One of my intentions on this blog is to help readers with information about approaches to text indexing in Chemistry articles. For example, we have been asked how do we decide what sites to index with Chemrefer? Here goes…

ChemRefer uses spidering technology to index a wide range of articles on many websites. It has spidered websites both according to the well known robots.txt protocol as well as those who have granted permission by email. The robots.txt file is a file containing the rules laid down by the webmaster and lets us know where a spider is not allowed to index.

e.g. the contents of a robots.txt file could look like this:

Disallow: /info/

Disallow: /login/

This would mean that a robot is not allowed to index files in the directories “info” and “login” on the website in question.

We are considering dropping the use of this protocol as a sole justification for indexing. This is for a reason that will become very clear in my next post (how exciting).

This protocol is also a convention (and a widely accepted one at that) as opposed to a requirement but many websites do not have a robots.txt file and so are likely to be within their rights not to recognise the convention.

Since all major search engines (including Google and Yahoo for instance) are happy to use the robots.txt protocol and ChemRefer utilises similar technology to these search engines (albeit on a much smaller scale), I had felt comfortable with this approach up until now. So, we are changing this approach.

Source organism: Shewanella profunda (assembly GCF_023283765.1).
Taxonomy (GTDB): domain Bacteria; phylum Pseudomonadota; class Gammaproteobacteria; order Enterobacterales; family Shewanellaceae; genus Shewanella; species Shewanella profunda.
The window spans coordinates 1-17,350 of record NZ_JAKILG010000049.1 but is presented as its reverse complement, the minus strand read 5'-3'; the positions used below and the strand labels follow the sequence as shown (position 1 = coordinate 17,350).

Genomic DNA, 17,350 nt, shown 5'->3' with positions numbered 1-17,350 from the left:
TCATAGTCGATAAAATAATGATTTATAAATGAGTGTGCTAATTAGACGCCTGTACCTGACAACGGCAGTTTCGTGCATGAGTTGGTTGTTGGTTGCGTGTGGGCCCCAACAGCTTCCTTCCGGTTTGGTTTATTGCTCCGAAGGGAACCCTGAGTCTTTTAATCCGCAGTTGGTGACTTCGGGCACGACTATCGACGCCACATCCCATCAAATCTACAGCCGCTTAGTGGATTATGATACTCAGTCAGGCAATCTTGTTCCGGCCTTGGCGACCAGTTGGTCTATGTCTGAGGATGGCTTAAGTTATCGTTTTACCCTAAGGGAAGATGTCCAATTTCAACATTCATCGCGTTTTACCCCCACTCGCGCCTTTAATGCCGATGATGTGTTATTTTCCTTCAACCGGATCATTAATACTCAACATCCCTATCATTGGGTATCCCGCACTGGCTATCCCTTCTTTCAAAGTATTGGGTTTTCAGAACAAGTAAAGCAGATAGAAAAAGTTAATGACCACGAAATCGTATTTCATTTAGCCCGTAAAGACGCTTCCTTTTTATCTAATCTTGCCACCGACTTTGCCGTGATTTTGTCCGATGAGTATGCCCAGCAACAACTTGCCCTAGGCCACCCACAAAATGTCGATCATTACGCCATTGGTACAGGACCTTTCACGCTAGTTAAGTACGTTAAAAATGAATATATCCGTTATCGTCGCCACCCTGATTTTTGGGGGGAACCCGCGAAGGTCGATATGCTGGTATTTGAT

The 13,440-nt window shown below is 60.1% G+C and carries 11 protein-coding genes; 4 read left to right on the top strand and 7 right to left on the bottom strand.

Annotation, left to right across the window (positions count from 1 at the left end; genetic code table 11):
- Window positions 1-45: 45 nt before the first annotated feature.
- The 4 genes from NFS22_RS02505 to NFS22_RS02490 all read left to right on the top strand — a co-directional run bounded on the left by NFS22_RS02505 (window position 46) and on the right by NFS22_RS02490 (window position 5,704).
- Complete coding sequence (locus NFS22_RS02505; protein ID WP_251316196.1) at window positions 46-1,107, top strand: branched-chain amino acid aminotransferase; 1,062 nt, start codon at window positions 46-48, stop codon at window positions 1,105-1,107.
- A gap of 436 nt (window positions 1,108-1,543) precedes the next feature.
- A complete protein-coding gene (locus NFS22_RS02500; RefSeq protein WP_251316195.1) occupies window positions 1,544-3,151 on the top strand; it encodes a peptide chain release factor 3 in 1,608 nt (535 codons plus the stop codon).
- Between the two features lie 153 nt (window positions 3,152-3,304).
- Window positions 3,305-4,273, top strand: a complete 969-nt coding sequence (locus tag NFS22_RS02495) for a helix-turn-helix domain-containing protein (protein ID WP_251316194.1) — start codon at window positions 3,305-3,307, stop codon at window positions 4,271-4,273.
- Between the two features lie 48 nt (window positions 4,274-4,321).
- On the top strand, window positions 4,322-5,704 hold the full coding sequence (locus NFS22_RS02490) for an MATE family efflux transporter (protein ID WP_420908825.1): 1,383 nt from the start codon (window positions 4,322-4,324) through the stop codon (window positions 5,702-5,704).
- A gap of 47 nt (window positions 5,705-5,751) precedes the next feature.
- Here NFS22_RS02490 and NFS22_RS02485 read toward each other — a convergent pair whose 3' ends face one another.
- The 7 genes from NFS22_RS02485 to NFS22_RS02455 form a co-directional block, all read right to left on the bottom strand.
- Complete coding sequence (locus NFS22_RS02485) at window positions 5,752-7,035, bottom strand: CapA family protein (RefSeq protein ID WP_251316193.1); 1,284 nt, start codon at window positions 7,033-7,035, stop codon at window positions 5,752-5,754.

Also, to simplify things and avoid conflict with publishers we have decided in future to email all websites to confirm explicitly that they are happy (or not) to be indexed (which is more polite anyway) in case they do not support the use of the robots.txt protocol by ChemRefer (which IS the uncertainty here) or simply wish to withdraw a permission given many months ago. The ChemRefer service, after all, was not set up to index websites that do not wish to be included though we WELCOME and are grateful to those who have chosen to do so.

Stumble it!

2 Responses to “ChemRefer And Robots.txt”

  1. David Bradley says:

    As I understand it, robots.txt is taken by search engines to be nothing more than a set of suggestions. Several people in the SEO community report that SEs sometimes ignore robots.txt altogether and some spiders don’t even have the ability to read it in the first place let alone respond to it. robots.txt is certainly not a legal document. If you post information on the web you must accept that it will be spidered. The only full-on way to stop a spider in its tracks is to ban its IP address from your server. But, that opens a minefield as some spiders have multiple IPs and some are dynamic, so what could be the IP address of a spider you wish to ban one day could be a potential visitor the next.

  2. ChemSpider Blog » Blog Archive » Support from the Publishing Community for Text Indexing Scientific Articles says:

    [...] few weeks ago Will Griffiths blogged about robots.txt files for informing on indexing policies for a website and then later on our discussions with RSC. As a result of our experiences in the [...]

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